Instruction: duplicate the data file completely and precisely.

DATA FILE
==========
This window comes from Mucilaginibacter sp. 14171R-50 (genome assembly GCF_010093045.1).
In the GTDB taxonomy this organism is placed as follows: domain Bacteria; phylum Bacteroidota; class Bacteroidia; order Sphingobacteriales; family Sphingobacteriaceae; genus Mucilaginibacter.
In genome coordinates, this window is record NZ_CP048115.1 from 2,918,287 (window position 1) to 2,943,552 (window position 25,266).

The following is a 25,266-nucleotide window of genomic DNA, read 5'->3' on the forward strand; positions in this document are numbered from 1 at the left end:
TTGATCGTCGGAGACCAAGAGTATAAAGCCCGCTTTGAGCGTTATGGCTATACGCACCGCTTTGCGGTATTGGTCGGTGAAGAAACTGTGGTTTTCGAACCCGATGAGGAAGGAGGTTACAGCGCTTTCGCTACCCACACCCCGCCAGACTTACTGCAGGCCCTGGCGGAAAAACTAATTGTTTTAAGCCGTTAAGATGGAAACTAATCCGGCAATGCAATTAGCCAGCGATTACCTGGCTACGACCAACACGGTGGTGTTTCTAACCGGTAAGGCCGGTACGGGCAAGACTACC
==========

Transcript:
This window comes from Mucilaginibacter sp. 14171R-50 (genome assembly GCF_010093045.1).
In the GTDB taxonomy this organism is placed as follows: domain Bacteria; phylum Bacteroidota; class Bacteroidia; order Sphingobacteriales; family Sphingobacteriaceae; genus Mucilaginibacter.
In genome coordinates, this window is record NZ_CP048115.1 from 2,918,287 (window position 1) to 2,943,552 (window position 25,266).

The following is a 25,266-nucleotide window of genomic DNA, read 5'->3' on the forward strand; positions in this document are numbered from 1 at the left end:
TTGATCGTCGGAGACCAAGAGTATAAAGCCCGCTTTGAGCGTTATGGCTATACGCACCGCTTTGCGGTATTGGTCGGTGAAGAAACTGTGGTTTTCGAACCCGATGAGGAAGGAGGTTACAGCGCTTTCGCTACCCACACCCCGCCAGACTTACTGCAGGCCCTGGCGGAAAAACTAATTGTTTTAAGCCGTTAAGATGGAAACTAATCCGGCAATGCAATTAGCCAGCGATTACCTGGCTACGACCAACACGGTGGTGTTTCTAACCGGTAAGGCCGGTACGGGCAAGACTACC